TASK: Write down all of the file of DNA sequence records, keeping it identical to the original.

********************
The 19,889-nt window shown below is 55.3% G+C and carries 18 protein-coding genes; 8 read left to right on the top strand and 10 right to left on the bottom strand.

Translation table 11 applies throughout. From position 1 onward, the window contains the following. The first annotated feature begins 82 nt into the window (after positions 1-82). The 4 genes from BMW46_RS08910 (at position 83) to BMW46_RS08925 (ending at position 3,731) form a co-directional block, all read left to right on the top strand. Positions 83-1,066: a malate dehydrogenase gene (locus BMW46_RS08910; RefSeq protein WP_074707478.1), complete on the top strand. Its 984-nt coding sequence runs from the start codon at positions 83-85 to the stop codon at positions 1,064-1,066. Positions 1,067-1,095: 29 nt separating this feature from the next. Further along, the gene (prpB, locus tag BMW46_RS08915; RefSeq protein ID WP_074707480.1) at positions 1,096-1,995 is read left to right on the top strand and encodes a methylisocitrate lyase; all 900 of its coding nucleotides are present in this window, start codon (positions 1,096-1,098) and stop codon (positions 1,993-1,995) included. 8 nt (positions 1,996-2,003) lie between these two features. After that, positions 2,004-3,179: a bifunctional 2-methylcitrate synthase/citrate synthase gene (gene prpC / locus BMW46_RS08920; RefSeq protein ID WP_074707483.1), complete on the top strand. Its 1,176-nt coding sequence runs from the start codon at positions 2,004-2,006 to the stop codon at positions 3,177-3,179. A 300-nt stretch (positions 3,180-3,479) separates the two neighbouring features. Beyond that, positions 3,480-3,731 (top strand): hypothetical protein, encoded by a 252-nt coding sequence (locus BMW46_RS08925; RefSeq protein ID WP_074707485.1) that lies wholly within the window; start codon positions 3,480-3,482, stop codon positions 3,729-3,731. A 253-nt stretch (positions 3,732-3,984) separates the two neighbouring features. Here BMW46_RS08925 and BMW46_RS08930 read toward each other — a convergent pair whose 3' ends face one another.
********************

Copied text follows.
The 19,889-nt window shown below is 55.3% G+C and carries 18 protein-coding genes; 8 read left to right on the top strand and 10 right to left on the bottom strand.

Translation table 11 applies throughout. From position 1 onward, the window contains the following. The first annotated feature begins 82 nt into the window (after positions 1-82). The 4 genes from BMW46_RS08910 (at position 83) to BMW46_RS08925 (ending at position 3,731) form a co-directional block, all read left to right on the top strand. Positions 83-1,066: a malate dehydrogenase gene (locus BMW46_RS08910; RefSeq protein WP_074707478.1), complete on the top strand. Its 984-nt coding sequence runs from the start codon at positions 83-85 to the stop codon at positions 1,064-1,066. Positions 1,067-1,095: 29 nt separating this feature from the next. Further along, the gene (prpB, locus tag BMW46_RS08915; RefSeq protein ID WP_074707480.1) at positions 1,096-1,995 is read left to right on the top strand and encodes a methylisocitrate lyase; all 900 of its coding nucleotides are present in this window, start codon (positions 1,096-1,098) and stop codon (positions 1,993-1,995) included. 8 nt (positions 1,996-2,003) lie between these two features. After that, positions 2,004-3,179: a bifunctional 2-methylcitrate synthase/citrate synthase gene (gene prpC / locus BMW46_RS08920; RefSeq protein ID WP_074707483.1), complete on the top strand. Its 1,176-nt coding sequence runs from the start codon at positions 2,004-2,006 to the stop codon at positions 3,177-3,179. A 300-nt stretch (positions 3,180-3,479) separates the two neighbouring features. Beyond that, positions 3,480-3,731 (top strand): hypothetical protein, encoded by a 252-nt coding sequence (locus BMW46_RS08925; RefSeq protein ID WP_074707485.1) that lies wholly within the window; start codon positions 3,480-3,482, stop codon positions 3,729-3,731. A 253-nt stretch (positions 3,732-3,984) separates the two neighbouring features. Here BMW46_RS08925 and BMW46_RS08930 read toward each other — a convergent pair whose 3' ends face one another.